Shares in IDBI Bank jumped 4.6 percent Friday after Finance Minister Arun Jaitley told CNBC-TV18 that the government is working out ways to give more operational freedom to state-run banks and hinted at IDBI Bank being one of the first test cases.
Shares in IDBI Bank jumped 4.6 percent Friday, and followed it up with another 7.5 percent rally today, after Finance Minister Arun Jaitley told CNBC-TV18 that the government is working out ways to give more operational freedom to state-run banks and hinted at IDBI Bank being one of the first test cases.
In the interview, the FM cited the example of Axis Bank, which is promoted by government-run companies and which virtually acts as a private sector bank (in that, it is not subject to hiring restrictions placed on banks; as well, it does not come under the oversight of the CAG or CVC like state-run banks do).
For all practical purposes, Axis is considered a private-sector bank.
The contrast is stark between state-run banks in which a government holds a direct majority stake versus a bank in which government entities own anchor shareholding stake, and the FM alluded to this in the interview.
"Take Axis Bank, for instance, and that is the model where through various government instrumentalities, there is a major shareholding that the government has but the government maintains an arm's length distance and it is a bank which has done remarkably well," he told CNBC-TV18's Shereen Bhan in an interview. "Therefore, can we, with regard to any other institution that we have, like IDBI, follow that model?"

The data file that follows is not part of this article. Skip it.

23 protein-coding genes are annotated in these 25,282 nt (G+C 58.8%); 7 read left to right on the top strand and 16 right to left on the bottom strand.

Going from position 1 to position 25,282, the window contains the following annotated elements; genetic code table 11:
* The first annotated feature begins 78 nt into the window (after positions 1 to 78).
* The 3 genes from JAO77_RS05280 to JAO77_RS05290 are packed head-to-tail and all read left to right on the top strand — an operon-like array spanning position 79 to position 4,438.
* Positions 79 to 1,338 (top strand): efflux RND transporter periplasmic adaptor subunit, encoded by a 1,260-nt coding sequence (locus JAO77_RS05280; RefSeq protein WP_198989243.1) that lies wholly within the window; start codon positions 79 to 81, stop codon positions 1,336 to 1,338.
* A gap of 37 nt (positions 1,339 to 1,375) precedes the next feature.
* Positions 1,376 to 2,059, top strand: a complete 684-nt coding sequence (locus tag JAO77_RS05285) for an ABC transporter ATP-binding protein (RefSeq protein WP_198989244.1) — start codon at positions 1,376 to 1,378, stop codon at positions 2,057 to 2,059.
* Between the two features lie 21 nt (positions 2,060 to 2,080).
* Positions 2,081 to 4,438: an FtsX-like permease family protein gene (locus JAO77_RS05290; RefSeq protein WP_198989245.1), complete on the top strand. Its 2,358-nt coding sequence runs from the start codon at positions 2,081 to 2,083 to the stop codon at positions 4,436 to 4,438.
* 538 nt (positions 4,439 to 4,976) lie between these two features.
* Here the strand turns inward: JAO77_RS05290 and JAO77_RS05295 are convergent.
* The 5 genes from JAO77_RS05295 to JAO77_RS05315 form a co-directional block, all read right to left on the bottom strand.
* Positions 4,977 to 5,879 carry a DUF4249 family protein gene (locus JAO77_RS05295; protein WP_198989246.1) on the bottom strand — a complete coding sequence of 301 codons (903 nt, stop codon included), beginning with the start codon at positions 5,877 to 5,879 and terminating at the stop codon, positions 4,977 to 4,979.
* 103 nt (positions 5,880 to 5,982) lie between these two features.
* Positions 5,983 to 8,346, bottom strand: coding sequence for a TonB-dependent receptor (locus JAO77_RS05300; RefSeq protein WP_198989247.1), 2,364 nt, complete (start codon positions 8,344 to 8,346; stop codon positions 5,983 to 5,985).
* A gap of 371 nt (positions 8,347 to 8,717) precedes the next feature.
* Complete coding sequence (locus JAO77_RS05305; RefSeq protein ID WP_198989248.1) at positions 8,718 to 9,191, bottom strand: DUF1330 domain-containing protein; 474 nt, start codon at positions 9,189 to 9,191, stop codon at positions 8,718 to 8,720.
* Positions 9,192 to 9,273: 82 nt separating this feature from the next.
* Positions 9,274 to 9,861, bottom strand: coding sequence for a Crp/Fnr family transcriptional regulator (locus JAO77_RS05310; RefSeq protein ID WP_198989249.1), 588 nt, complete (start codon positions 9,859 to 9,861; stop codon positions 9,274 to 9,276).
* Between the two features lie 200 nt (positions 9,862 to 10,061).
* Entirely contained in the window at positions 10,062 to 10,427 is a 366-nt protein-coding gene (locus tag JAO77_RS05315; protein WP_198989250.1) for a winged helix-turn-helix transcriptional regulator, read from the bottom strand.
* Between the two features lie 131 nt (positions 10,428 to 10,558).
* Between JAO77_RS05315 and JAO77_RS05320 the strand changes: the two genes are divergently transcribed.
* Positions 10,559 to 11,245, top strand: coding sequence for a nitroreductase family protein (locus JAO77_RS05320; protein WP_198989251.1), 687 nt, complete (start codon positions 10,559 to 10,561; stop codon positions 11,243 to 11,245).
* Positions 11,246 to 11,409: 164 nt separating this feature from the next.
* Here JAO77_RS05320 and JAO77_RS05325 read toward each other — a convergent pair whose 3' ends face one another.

State-run banks in India are governed by the Banking Companies Act, 1970, under which many of them were nationalized.
IDBI came into existence under the ambit of the IDBI Act, 1964 but this was later repealed by the IDBI Repeal Act, 2003, which facilitated the erstwhile financial institution's conversion into a bank.
Interestingly, the IDBI Repeat Act, when it was introduced, made no mention of the need for the government to maintain a minimum 51 percent, something that the government only clarified upon later.
Separately, the Indian government has introduced or proposed several measures to reform the functioning of state-run banks and give them greater freedom.
Amongst these is the announcement to create a Bank Board Bureau, which will comprise of professionals that will oversee appointments and broad strategy planning for state-run banks.
The BBB, which is slated to come into force on April 1, 2016, is then proposed to be replaced with a bank holding company-like structure, in which government's stakes in state-run lenders will be transferred and which will then oversee their operations.
Recently, as part of its Indradhanush bank reform programme, the government also appointed two executives from the private sector to head Canara Bank and Bank of Baroda.
(posted by Nazim Khan)
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First Published on Sep 21, 2015 09:13 am